06-09-2005, 10:42 AM
Hot Stove Season
Join Date: Jun 2003
Location: The 513
Stowaway's body parts rain down
Leg falls from African flight onto L.I. garage
BY AUSTIN FENNER and LAURA WILLIAMS
DAILY NEWS STAFF WRITERS
A man's severed leg - with a white Adidas sneaker still attached - plummeted from the sky onto a garage roof and bounced into the backyard of a Long Island home yesterday morning.
Pam Hearne heard "a very loud bang" outside her family's South Floral Park house at 7a.m., but thought little of it and went to work.
It wasn't until she got back home at 10:30 a.m. that she noticed something bizarre out her window.
"There was a human body part back there," she said. "It was rather large."
The leg, hip and chunk of torso apparently fell from the wheel well of a South African jetliner about to land at Kennedy Airport.
When Hearne first saw the leg in the grass, it didn't look real. But authorities assured the special education teacher it wasn't a "cruel joke."
"It was very blackened, as if it had been charred," she said.
The victim, apparently a stowaway, likely crawled into the wheel well of the South African Airways jet in Dakar, Senegal, authorities said.
After taking off from Dakar at 11:40 p.m. New York time, the pilot felt some unusual vibrations. But a diagnostic check turned up nothing unusual, and the flight continued to Queens, said Nassau Police Detective Lt. Kevin Smith.
A customs inspector discovered more human remains - including another leg - in the wheel well after the jet landed, said Port Authority spokesman Tony Ciavolella.
"The body was badly battered, the clothing shredded," Smith said. "And the plane was battered from the body parts."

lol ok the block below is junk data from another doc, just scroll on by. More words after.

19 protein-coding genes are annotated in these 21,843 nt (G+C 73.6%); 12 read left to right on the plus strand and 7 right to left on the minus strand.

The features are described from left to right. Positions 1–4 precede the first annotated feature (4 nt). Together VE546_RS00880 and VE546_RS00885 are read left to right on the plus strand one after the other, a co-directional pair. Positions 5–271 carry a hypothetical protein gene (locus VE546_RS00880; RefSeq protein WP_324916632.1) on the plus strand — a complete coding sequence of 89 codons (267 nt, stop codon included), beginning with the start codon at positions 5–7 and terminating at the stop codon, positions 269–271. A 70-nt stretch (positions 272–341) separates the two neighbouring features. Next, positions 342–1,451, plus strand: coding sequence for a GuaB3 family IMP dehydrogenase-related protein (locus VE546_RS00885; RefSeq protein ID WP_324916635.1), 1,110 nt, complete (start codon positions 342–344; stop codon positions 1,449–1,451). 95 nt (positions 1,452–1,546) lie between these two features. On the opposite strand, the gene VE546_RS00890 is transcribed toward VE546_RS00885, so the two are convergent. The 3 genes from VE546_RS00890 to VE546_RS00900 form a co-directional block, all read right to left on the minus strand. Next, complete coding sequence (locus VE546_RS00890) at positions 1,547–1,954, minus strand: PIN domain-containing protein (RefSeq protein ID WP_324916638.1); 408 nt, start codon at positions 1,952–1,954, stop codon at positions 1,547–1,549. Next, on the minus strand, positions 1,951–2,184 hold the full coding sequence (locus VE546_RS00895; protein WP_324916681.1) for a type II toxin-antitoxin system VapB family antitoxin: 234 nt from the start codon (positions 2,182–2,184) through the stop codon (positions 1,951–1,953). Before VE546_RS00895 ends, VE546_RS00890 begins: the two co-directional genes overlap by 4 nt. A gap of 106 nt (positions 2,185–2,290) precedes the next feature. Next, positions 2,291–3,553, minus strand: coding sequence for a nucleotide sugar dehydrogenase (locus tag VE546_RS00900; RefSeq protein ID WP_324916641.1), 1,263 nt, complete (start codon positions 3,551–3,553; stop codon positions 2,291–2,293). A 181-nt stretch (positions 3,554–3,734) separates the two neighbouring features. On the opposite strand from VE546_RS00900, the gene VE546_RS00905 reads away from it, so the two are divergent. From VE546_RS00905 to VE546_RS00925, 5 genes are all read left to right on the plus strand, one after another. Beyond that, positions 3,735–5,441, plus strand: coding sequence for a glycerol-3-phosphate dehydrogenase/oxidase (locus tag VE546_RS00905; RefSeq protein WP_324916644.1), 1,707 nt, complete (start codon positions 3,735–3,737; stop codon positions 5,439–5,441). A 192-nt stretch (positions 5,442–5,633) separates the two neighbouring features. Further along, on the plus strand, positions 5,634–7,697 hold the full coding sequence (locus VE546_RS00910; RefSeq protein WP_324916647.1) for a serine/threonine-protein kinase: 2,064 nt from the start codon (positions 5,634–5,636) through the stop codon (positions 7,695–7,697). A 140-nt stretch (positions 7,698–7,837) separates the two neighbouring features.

Floral Park is about 5-1/2 miles from Kennedy - just the spot where a pilot would likely lower the landing gear.
The cause of death was under investigation, pending a medical examiner's report, Ciavolella said.
There have been several cases of airplane stowaways being killed by the extreme cold at high altitude or crushed to death inside aircraft wheel wells.
The landing gear rotates inward as the wheels retract and outward for landing. It was unclear how far the leg fell but the impact dented the shingled roof of the garage.
"I guess it was some poor soul who dreamed to look for his freedom," Hearne said. "I'm hoping he wasn't in much pain."
"He took a chance and he lost," said Anthony Coetzee, 43, of South Africa, who was waiting for a flight home yesterday.
The South African Airways flight to Johannesburg was canceled yesterday.
A letter distributed to passengers by the airline made no mention of the body. It simply said that the jet needed to be repaired because of "some damage to the fuselage."